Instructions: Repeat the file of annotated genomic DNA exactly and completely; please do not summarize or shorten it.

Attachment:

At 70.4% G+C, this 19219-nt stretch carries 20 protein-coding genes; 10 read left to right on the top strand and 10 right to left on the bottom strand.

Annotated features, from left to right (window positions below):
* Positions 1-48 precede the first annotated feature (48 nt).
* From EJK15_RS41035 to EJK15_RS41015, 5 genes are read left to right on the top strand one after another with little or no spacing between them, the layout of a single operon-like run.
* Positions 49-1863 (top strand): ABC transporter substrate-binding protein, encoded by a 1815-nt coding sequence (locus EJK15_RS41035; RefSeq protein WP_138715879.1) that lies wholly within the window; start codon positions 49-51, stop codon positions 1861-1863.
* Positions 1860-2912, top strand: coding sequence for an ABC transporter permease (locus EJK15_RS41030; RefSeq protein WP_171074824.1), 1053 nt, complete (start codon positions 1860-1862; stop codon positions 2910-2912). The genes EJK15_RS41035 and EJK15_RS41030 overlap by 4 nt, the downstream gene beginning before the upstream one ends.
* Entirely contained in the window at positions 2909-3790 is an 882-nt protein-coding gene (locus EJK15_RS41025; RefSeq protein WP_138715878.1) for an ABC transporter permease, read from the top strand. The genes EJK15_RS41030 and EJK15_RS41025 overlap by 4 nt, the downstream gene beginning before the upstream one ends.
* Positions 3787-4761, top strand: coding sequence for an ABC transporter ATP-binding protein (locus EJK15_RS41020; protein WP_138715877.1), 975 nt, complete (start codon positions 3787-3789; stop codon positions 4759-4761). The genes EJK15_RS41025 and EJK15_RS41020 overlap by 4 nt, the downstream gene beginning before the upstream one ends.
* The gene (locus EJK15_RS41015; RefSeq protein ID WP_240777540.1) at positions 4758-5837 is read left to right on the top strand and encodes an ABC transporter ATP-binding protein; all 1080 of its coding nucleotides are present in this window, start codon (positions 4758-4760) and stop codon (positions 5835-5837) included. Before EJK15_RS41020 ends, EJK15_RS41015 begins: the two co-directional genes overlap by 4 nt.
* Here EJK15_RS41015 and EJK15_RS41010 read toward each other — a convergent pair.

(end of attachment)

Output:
At 70.4% G+C, this 19219-nt stretch carries 20 protein-coding genes; 10 read left to right on the top strand and 10 right to left on the bottom strand.

Annotated features, from left to right (window positions below):
* Positions 1-48 precede the first annotated feature (48 nt).
* From EJK15_RS41035 to EJK15_RS41015, 5 genes are read left to right on the top strand one after another with little or no spacing between them, the layout of a single operon-like run.
* Positions 49-1863 (top strand): ABC transporter substrate-binding protein, encoded by a 1815-nt coding sequence (locus EJK15_RS41035; RefSeq protein WP_138715879.1) that lies wholly within the window; start codon positions 49-51, stop codon positions 1861-1863.
* Positions 1860-2912, top strand: coding sequence for an ABC transporter permease (locus EJK15_RS41030; RefSeq protein WP_171074824.1), 1053 nt, complete (start codon positions 1860-1862; stop codon positions 2910-2912). The genes EJK15_RS41035 and EJK15_RS41030 overlap by 4 nt, the downstream gene beginning before the upstream one ends.
* Entirely contained in the window at positions 2909-3790 is an 882-nt protein-coding gene (locus EJK15_RS41025; RefSeq protein WP_138715878.1) for an ABC transporter permease, read from the top strand. The genes EJK15_RS41030 and EJK15_RS41025 overlap by 4 nt, the downstream gene beginning before the upstream one ends.
* Positions 3787-4761, top strand: coding sequence for an ABC transporter ATP-binding protein (locus EJK15_RS41020; protein WP_138715877.1), 975 nt, complete (start codon positions 3787-3789; stop codon positions 4759-4761). The genes EJK15_RS41025 and EJK15_RS41020 overlap by 4 nt, the downstream gene beginning before the upstream one ends.
* The gene (locus EJK15_RS41015; RefSeq protein ID WP_240777540.1) at positions 4758-5837 is read left to right on the top strand and encodes an ABC transporter ATP-binding protein; all 1080 of its coding nucleotides are present in this window, start codon (positions 4758-4760) and stop codon (positions 5835-5837) included. Before EJK15_RS41020 ends, EJK15_RS41015 begins: the two co-directional genes overlap by 4 nt.
* Here EJK15_RS41015 and EJK15_RS41010 read toward each other — a convergent pair.